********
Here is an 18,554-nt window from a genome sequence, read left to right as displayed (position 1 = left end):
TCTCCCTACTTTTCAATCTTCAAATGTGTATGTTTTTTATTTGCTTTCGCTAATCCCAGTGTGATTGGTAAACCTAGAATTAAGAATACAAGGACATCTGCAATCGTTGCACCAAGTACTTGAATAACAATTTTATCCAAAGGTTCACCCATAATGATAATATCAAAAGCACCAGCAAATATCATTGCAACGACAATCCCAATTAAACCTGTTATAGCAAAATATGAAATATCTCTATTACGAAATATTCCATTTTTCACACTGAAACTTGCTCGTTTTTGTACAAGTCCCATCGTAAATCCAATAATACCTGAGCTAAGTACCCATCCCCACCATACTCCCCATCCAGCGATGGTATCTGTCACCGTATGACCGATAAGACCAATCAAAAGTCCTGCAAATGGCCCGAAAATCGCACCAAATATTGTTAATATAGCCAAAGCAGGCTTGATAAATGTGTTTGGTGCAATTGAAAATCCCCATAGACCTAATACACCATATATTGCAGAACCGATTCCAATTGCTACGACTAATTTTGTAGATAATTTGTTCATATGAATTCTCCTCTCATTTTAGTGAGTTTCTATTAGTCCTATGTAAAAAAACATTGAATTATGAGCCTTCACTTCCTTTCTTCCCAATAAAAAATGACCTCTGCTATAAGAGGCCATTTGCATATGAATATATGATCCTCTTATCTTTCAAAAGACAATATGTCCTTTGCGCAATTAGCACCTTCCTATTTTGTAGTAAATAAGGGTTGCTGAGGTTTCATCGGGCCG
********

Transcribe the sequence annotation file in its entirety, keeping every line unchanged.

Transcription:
Here is an 18,554-nt window from a genome sequence, read left to right as displayed (position 1 = left end):
TCTCCCTACTTTTCAATCTTCAAATGTGTATGTTTTTTATTTGCTTTCGCTAATCCCAGTGTGATTGGTAAACCTAGAATTAAGAATACAAGGACATCTGCAATCGTTGCACCAAGTACTTGAATAACAATTTTATCCAAAGGTTCACCCATAATGATAATATCAAAAGCACCAGCAAATATCATTGCAACGACAATCCCAATTAAACCTGTTATAGCAAAATATGAAATATCTCTATTACGAAATATTCCATTTTTCACACTGAAACTTGCTCGTTTTTGTACAAGTCCCATCGTAAATCCAATAATACCTGAGCTAAGTACCCATCCCCACCATACTCCCCATCCAGCGATGGTATCTGTCACCGTATGACCGATAAGACCAATCAAAAGTCCTGCAAATGGCCCGAAAATCGCACCAAATATTGTTAATATAGCCAAAGCAGGCTTGATAAATGTGTTTGGTGCAATTGAAAATCCCCATAGACCTAATACACCATATATTGCAGAACCGATTCCAATTGCTACGACTAATTTTGTAGATAATTTGTTCATATGAATTCTCCTCTCATTTTAGTGAGTTTCTATTAGTCCTATGTAAAAAAACATTGAATTATGAGCCTTCACTTCCTTTCTTCCCAATAAAAAATGACCTCTGCTATAAGAGGCCATTTGCATATGAATATATGATCCTCTTATCTTTCAAAAGACAATATGTCCTTTGCGCAATTAGCACCTTCCTATTTTGTAGTAAATAAGGGTTGCTGAGGTTTCATCGGGCCG